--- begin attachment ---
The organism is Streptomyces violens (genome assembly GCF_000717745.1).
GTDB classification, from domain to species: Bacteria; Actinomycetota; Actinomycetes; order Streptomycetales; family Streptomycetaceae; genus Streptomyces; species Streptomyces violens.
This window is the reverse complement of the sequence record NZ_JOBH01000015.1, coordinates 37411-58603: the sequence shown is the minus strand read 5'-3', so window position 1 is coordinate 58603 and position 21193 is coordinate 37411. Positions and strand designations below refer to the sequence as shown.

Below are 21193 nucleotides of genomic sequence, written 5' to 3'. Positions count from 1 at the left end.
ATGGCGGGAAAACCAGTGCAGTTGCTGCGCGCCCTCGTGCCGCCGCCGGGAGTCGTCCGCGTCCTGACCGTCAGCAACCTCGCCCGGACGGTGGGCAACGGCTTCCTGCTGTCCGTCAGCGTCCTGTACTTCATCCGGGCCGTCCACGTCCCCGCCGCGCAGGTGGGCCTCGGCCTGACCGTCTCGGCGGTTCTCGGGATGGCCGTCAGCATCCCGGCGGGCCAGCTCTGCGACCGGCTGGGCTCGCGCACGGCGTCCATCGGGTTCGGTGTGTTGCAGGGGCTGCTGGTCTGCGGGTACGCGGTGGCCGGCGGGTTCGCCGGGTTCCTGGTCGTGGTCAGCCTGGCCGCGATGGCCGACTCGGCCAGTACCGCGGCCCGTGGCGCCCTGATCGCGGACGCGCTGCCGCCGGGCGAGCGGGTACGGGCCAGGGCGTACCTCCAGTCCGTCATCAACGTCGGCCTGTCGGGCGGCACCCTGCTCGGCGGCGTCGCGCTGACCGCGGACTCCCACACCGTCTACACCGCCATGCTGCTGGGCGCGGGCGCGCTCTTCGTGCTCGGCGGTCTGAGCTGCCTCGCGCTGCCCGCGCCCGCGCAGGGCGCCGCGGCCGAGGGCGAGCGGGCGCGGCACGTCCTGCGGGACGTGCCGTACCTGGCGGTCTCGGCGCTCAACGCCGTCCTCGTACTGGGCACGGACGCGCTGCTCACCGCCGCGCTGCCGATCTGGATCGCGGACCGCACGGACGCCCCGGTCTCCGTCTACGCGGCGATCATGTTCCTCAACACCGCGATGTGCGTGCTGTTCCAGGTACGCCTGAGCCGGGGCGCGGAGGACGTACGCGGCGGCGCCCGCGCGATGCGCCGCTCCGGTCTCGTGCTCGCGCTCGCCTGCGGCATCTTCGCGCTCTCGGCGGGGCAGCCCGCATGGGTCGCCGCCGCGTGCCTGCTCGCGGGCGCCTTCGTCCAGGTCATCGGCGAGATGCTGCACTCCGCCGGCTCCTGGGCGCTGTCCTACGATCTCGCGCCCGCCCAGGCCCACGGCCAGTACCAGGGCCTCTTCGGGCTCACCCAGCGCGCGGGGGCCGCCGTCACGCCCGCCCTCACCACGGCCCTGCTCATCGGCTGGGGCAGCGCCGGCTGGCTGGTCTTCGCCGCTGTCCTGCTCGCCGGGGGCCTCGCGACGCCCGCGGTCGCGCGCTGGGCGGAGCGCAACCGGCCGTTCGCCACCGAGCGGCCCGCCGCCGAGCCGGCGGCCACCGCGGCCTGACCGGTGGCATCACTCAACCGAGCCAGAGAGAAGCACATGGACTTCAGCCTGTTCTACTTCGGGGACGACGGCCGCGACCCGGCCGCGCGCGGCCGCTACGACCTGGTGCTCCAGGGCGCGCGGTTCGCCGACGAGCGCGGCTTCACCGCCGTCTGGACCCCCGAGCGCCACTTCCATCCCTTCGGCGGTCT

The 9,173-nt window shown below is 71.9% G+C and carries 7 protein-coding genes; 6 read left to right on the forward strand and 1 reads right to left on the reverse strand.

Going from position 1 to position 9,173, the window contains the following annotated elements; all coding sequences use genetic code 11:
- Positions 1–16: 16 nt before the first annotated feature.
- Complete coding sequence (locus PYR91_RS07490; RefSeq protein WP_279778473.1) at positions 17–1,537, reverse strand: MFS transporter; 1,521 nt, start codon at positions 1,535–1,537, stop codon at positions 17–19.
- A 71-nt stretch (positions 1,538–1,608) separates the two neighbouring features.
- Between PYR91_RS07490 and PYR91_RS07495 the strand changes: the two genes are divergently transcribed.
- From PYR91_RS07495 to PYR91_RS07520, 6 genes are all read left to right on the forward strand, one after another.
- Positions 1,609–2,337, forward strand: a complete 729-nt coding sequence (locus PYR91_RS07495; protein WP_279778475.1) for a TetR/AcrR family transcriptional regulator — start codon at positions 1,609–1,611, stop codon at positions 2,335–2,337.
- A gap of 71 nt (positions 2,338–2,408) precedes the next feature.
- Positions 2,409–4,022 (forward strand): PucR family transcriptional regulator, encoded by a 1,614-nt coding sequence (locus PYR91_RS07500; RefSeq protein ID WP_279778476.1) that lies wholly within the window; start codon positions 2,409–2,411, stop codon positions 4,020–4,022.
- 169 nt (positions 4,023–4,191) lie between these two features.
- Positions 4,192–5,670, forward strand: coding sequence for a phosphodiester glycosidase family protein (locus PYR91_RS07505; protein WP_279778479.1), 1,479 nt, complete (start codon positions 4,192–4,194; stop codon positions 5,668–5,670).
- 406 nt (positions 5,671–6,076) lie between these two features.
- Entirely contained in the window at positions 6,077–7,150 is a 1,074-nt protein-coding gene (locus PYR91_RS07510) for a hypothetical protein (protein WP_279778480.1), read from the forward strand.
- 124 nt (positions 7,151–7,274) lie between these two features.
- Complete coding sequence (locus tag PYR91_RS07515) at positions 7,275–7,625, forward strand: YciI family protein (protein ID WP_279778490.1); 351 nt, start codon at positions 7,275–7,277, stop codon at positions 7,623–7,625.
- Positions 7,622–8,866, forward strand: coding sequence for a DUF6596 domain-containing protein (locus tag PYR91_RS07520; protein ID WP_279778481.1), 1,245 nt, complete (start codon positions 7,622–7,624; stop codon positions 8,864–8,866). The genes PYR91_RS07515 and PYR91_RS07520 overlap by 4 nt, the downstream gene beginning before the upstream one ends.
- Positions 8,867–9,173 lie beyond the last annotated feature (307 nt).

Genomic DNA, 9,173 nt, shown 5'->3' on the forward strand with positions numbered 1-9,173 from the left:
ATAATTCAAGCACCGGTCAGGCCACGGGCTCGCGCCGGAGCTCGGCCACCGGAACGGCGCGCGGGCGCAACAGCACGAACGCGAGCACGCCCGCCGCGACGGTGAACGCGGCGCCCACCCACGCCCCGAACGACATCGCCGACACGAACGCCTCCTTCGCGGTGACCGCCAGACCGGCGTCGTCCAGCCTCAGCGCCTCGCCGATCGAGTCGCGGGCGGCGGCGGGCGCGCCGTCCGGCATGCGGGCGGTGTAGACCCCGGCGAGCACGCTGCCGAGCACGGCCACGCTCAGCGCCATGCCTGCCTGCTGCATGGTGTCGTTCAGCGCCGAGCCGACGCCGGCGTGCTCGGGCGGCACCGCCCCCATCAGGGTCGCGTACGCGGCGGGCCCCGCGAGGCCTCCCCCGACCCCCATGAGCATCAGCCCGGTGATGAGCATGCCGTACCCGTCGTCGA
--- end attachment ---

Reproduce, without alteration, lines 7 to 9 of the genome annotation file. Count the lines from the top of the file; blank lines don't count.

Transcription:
Going from position 1 to position 9,173, the window contains the following annotated elements; all coding sequences use genetic code 11:
- Positions 1–16: 16 nt before the first annotated feature.
- Complete coding sequence (locus PYR91_RS07490; RefSeq protein WP_279778473.1) at positions 17–1,537, reverse strand: MFS transporter; 1,521 nt, start codon at positions 1,535–1,537, stop codon at positions 17–19.